Health & Medicine

Category: Health & Medicine


This illustration shows how the protein receptor CD68 acts as a gateway for a malaria parasite (sporozoite) to enter the liver through a Kupffer cell, as revealed by Cha et...
Scientists uncover a port of liver entry for malaria parasites in a report published in The Journal of Experimental Medicine. If these results hold up in humans, drugs that target this entry protein might help prevent the spread of disease.

Cancer can be caused solely by protein imbalances within cells, a study of ovarian cancer has found.


Hoon Sunwoo holds a sample of the antibody supplement he developed with colleague Jeong Sim.
University of Alberta researchers may have found a way to help people with celiac disease enjoy the wide variety of foods they normally have to shun.

Previously identified associations between TV viewing and a less healthful diet may stem from exposure to advertisements of high calorie foods and 'distracted eating' rather than the activity of sitting itself, although sitting time remains an independent risk factor requiring public health focus. These findings are according to a new study by American Cancer Society investigators conducted in collaboration with the Gretchen Swanson Center for Nutrition and the University of Texas School of Public Health. For their study, published in Preventive Medicine, researchers examined sedentary time based on data using an objective measure (accelerometers), and found that sedentary time was not linked to poorer diets among US adults.

Oxford University doctors and scientists are performing the second phase of clinical studies of an experimental Ebola vaccine regimen. The study is part of the EBOVAC2 project, a collaborative programme involving the University of Oxford, French Institute of Health and Medical Research (INSERM) as project coordinator, London School of Hygiene & Tropical Medicine (LSHTM), Le Centre Muraz (CM), Inserm Transfert (IT) and the Janssen Pharmaceutical Companies of Johnson & Johnson (Janssen).

If you can't tell a smile from a scowl, you're probably not getting enough sleep.

Epidural electrostimulation is a medical technique that has been used for several years now to help patients affected by paralysis due to a spinal cord injury. It involves implanting electrodes over the dorsal nerve roots (which convey incoming "sensory" inputs) of the spinal cord below the level of the trauma and applying electrical stimuli of varying intensity and frequency. This technique, which produces or helps produce activation patterns of the motor nerves (ventral, outgoing) has shown promising results, and the scientists hope that one day it will be able to help paralysed people, for example, to stand and take a few steps, as well as restoring sphincter control and sexual function.

University of Leicester psychologist describes unique case as new to science


Antibodies bind to a flu virus protein (grey) with their variable regions (blue) forming an immune complex. The antibodies' Fc region (red) will bind to immune cells.
Flu vaccines can be something of a shot in the dark. Not only must they be given yearly, there's no guarantee the strains against which they protect will be the ones circulating once the season arrives.

Since Ebola was first described in 1976, there have been several outbreaks, but all have been self-limiting. In a new Journal of Internal Medicine review, Dr. Ali Mirazimi of the Karolinska Institutet considers why the latest outbreak occurred and discusses the factors that contributed to making it the largest, most sustained, and most widespread outbreak of Ebola. He also notes that several potential treatments are now undergoing clinical trials and have shown initial promising results.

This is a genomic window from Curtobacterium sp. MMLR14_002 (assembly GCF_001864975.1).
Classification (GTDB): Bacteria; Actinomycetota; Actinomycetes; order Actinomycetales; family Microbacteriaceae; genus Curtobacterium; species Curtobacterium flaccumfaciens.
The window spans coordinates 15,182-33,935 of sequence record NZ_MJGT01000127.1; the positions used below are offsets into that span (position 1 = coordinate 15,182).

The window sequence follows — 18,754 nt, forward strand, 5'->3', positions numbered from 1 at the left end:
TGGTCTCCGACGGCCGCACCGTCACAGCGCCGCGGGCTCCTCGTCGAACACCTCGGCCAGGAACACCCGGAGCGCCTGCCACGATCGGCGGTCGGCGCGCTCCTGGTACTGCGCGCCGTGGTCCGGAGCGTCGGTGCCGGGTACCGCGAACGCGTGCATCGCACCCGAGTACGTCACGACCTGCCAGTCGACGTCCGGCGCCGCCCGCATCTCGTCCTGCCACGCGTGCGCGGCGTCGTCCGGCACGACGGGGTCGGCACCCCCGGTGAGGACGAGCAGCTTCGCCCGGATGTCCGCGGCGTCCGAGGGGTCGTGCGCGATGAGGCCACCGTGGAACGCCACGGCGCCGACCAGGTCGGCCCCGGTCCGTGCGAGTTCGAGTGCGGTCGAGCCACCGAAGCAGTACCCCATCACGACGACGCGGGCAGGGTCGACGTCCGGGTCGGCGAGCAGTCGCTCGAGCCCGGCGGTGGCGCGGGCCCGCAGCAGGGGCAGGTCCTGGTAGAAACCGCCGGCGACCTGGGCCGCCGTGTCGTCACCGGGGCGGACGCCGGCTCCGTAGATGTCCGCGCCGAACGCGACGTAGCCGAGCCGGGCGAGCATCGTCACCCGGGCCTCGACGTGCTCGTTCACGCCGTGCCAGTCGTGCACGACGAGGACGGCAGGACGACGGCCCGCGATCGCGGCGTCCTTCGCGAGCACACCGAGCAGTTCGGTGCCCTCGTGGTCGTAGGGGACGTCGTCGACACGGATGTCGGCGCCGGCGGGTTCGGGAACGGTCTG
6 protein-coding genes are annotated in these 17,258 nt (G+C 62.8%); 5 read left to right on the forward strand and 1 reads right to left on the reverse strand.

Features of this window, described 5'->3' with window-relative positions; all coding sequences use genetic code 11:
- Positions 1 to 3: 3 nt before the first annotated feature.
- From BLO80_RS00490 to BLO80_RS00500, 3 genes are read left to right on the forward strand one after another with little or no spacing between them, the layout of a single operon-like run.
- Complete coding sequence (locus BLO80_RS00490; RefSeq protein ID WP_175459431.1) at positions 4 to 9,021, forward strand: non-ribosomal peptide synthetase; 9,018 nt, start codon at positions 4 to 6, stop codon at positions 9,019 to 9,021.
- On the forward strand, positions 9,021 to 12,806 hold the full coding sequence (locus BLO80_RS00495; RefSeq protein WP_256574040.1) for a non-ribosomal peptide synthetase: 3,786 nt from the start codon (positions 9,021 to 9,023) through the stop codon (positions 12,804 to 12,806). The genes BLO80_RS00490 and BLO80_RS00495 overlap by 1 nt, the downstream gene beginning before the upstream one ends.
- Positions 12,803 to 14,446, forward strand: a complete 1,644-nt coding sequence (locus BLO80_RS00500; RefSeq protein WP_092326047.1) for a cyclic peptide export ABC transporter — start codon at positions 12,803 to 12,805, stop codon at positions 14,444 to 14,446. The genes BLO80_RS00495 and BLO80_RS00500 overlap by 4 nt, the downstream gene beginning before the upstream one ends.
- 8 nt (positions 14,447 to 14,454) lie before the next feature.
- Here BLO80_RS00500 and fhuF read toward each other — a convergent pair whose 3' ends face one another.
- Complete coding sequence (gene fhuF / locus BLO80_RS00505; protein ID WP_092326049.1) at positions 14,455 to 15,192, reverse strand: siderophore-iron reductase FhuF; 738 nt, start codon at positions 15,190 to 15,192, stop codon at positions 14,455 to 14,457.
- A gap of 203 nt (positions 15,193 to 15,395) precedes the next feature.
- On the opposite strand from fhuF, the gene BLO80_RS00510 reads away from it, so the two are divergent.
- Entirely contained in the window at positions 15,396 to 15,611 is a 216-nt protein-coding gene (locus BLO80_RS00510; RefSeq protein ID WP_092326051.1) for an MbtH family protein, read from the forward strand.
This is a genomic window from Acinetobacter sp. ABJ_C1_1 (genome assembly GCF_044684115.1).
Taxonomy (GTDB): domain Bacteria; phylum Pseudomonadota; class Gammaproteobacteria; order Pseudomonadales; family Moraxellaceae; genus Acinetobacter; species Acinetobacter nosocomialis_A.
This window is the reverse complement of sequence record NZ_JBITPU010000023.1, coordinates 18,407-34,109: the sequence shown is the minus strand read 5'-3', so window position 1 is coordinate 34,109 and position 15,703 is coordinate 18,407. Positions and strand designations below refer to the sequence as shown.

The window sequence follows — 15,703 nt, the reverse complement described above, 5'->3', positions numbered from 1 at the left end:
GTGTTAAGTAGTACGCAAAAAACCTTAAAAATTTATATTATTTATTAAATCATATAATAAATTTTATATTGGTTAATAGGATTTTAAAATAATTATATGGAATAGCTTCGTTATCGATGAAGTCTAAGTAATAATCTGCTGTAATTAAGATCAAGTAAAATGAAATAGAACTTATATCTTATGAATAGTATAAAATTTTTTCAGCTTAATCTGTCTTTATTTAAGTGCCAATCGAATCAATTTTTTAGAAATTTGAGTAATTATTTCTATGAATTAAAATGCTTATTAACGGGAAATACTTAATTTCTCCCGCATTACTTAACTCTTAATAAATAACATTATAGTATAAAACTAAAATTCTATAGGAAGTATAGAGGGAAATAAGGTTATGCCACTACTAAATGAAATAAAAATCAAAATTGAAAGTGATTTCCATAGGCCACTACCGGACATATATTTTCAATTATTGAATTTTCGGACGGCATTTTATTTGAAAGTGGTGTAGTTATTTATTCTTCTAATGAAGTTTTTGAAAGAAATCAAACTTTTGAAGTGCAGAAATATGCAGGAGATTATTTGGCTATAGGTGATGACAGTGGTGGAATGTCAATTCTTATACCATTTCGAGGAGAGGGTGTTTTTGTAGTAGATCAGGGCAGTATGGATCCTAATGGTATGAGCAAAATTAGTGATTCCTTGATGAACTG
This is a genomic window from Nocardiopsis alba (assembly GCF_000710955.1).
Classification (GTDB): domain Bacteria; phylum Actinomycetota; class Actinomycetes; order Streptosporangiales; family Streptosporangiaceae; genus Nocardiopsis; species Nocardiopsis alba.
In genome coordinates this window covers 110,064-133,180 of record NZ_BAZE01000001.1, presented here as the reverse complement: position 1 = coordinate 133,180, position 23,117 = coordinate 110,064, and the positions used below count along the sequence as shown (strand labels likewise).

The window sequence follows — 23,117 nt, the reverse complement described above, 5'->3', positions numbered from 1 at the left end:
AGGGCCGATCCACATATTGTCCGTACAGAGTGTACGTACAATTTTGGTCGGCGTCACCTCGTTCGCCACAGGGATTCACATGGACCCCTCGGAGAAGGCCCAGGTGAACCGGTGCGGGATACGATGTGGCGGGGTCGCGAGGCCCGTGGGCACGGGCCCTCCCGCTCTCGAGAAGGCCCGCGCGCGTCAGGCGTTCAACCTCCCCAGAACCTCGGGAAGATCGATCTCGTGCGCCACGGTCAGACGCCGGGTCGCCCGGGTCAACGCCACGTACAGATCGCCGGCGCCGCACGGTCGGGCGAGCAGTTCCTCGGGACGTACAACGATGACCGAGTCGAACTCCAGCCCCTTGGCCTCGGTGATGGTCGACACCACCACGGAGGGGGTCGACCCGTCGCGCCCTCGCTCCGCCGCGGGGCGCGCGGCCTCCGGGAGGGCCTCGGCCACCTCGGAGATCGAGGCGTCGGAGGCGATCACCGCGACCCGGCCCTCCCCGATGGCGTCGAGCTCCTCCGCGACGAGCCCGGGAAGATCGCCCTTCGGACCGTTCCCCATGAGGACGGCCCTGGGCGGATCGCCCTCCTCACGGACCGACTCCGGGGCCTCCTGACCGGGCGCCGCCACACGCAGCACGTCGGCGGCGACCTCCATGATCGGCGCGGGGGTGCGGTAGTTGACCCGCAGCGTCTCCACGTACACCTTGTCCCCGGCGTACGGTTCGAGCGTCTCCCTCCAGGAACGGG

Scientists have discovered new ways in which the malaria parasite survives in the blood stream of its victims, a discovery that could pave the way to new treatments for the disease.

Natural killer cells of the immune system can fend off malignant lymphoma cells and thus are considered a promising therapeutic approach. However, in the direct vicinity of the tumor they lose their effect. Scientists of Helmholtz Zentrum M√ľnchen have now elucidated which mechanisms block the natural killer cells and how this blockade could be lifted. The results were recently published in the European Journal of Immunology.

A blood-borne molecule that increases in abundance as we age blocks regeneration of brain cells and promotes cognitive decline, suggests a new study by researchers at UC San Francisco and Stanford School of Medicine.

Laboratories that test chemicals for neurological toxicity could reduce their use of laboratory mice and rats by replacing these animal models with tiny aquatic flatworms known as freshwater planarians.

For decades, American travelers to international destinations have been plagued by acute gastrointestinal illnesses that can arise from travel to other countries. The Center for Disease Control (CDC) warns that depending on the destination, between 30 to 70 percent of travelers can expect to experience gastrointestinal distress from ingesting foreign or pathogenic bacteria that can be present in poorly sanitized water or food.

Stem cells are especially sensitive to oxygen radicals and antioxidants shows new research from the group of Anu Wartiovaara in the Molecular Neurology Research Program of University of Helsinki. The research led by researcher Riikka Martikainen was published in Cell Reports -journal May 28th 2015.